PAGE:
Nanocomp graphic of target applications
"The trick is that our nanotubes are much longer than usual - millimetres in length rather than micrometres," says Peter Antoinette, who heads the company.
Antoinette says that using longer nanotubes allows them to bind together more effectively. Although Nanocomp has not revealed precise details of its manufacturing process, it has disclosed that the tubes are made through chemical vapour deposition, which involves condensing carbon out of a gas.
The resulting nanotubes form a kind of unwoven matting, which is treated chemically so that the tubes are aligned, giving the material has extra strength in the direction of alignment.
The company's prototype production method can make sheets roughly 1 metre by 3 metres, but it hopes to be able to make bigger sheets within a year or so. The company can also make nanotube thread by spinning nanotubes during chemical vapour deposition, instead of simply letting them settle.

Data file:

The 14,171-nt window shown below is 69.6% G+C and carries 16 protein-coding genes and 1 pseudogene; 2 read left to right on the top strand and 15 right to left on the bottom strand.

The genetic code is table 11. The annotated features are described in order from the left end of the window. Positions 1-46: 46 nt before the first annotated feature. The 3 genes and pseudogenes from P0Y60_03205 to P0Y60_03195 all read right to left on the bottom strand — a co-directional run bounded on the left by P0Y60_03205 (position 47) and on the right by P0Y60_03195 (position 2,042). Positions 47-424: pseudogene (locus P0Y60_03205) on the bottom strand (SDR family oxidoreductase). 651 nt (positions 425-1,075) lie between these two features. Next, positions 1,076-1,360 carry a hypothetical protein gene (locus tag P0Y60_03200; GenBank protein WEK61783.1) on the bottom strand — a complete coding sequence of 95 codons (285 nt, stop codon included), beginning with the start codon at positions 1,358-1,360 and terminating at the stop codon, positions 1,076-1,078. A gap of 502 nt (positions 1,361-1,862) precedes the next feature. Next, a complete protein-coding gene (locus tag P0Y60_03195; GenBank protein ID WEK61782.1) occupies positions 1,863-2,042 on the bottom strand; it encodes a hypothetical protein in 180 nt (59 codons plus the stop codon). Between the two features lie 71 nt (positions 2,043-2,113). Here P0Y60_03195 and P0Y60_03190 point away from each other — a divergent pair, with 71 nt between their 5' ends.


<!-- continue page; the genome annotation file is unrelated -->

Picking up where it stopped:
David Lashmore, the company's co-founder and chief technical officer, says the textile is seven times stronger than steel of the same weight.
The US Army's Natick Soldier Center in Massachusetts, US, which part-funds Nanocomp, hopes to use the textile to reduce the weight of bulletproof armour and make it better at resisting heat. Antoinette also suggests that aerospace companies might reduce the weight of aircraft by replacing conventional wiring with nanotube threads.
This is still fourteen times weaker than the 100 times stronger than steel potential of carbon nanotubes.
Superthread fibers may be far closer to full strength carbon nanotubes Others are also working on carbon nanotube textiles such as Rice University.
Ray Baughman, director of the Nanotech Institute at the University of Texas at Dallas, has been a leader in nanoyarn
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